Stop Being Scared of Customers That Suck

“Do this for me . . . or else” is the general thrust of some customer interactions with haters who believe they can hold businesses hostage simply because social media, reviews sites, and forums include onlookers. Because they have an online audience, onstage haters‘ behavior can feel like an extortion scheme. This is especially prevalent among “influencers” who believe that citizenship and the laws of society should be amended due to their ability to craft 140-character witticisms on Twitter.

This doesn‘t happen often, but it does happen.

And when it happens, companies often say “good riddance, that was a bad customer.” This makes inadequate customer experience and refusal to answer complaints institutionally permissible, as long as it was “the customer‘s fault.” Lee Cockerell recounted seeing this “bad customer” fallacy play out during his time at the Walt Disney theme parks in his book, The Customer Rules:

Stop Being Scared of Customers That Suck

There’s No Such Thing as a “Bad” Customer

“From time to time over the years, a customer would complain to me that a frontline employee had been belligerent. When I asked the employee what happened, I‘d usually be told that the customer was wrong about the facts, or had been abusive, or was trying to cheat the company. Most of the time, the employee believed it was better to lose a bad customer than appease one. They were surprised when I told them there‘s no such thing as a “bad” customer.”

Debbie Goldberg from Fresh Brothers answers almost every complaint, in every channel, and routinely delivers gift cards to unhappy customers. She‘s heard, over and over, that one of the reasons businesses don‘t get involved with customers (especially in social media and review sites) is because customers will try to extort the company for free goods and services. She is unmoved by this argument.

Leverage Customers as Brand Ambassadors

“It makes me laugh. These people are providing feedback to your business for free, so rewarding them with a $ 10 or $ 15 gift certificate makes them feel great, first of all. But it‘s just really smart. It‘s like having these brand ambassadors out there, and you want to keep them going. You want to keep them giving you thumbs up and shout outs, and it‘s really an easy way to build a relationship with people, and to get them to be even further invested, emotionally, in your company,” she says. She also acknowledged that there are customers looking to take advantage of her largesse:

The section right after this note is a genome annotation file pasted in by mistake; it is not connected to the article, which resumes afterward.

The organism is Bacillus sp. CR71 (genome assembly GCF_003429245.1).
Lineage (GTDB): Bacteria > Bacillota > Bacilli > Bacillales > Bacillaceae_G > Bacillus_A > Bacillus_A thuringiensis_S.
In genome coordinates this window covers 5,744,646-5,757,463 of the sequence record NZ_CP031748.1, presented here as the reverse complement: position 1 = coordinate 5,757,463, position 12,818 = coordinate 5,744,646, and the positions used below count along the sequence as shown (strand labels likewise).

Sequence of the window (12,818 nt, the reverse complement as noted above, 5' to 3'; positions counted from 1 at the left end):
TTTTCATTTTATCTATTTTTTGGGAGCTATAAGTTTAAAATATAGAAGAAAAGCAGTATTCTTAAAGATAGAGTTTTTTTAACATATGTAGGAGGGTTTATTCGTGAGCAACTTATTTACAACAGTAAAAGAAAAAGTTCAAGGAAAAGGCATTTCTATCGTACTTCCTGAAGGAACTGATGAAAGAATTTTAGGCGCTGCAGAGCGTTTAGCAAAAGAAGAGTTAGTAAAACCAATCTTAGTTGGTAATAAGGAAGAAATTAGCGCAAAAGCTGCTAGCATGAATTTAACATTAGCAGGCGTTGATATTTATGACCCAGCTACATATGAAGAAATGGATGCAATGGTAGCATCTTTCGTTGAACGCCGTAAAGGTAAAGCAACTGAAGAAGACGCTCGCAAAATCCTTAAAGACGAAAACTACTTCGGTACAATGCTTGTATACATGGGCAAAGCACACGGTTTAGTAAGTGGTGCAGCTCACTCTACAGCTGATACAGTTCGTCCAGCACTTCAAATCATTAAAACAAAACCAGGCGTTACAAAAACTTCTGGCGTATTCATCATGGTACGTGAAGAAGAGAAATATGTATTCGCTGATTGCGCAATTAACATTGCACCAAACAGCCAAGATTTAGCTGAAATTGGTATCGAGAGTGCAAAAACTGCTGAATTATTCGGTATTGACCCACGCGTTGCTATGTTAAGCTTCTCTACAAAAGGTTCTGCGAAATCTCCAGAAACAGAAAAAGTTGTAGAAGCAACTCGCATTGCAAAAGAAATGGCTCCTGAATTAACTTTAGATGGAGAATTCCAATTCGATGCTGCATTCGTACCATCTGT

“We do see times where we think a person is fishing for a gift card, but you‘ve got to go with the benefit of the doubt. We have a tracking system where we know who we‘re sending gift certificates out to. If we see somebody that‘s a repeat, we‘ll look and see why and investigate. But overall, it‘s definitely not my first concern.”

The Cost of Doing Business

It‘s not Gary Vaynerchuk‘s first concern either. His company, VaynerMedia, manages the online interactions for dozens of very large, multi-national brands. In an interview with me, when asked about the dangers of customers trying to get a discount he said, “Who cares? That‘s the cost of doing business. I wish everybody would give away free gift cards because it would provide a better cost of new customer acquisition than marketing does. It‘s literally better to give away free gift cards to everybody than it is to do a broad, expensive marketing campaign.”

Is the distribution of a few undeserved gift cards (or whatever the equivalent might be in your business), sufficient grounds to not hug your haters? Not every customer has pure intentions, but is that a legitimate rationale to ignore them? Many experts and business owners say it is not.

Your Audience Respects the Truth

And on the flip side, if it makes you feel ethically compromised to provide a freebie to someone who may not warrant it, simply don‘t. If a customer threatens to slam you on Twitter, or write a negative review, or turn their friends into a pitchfork-wielding, angry mob on Facebook, maybe you just shouldn‘t give in to them. Let them go onstage. Because if you‘re committed to answering every complaint, in every channel, every time, you‘ll have the chance to tell your side of the story. And the audience almost always respects the truth.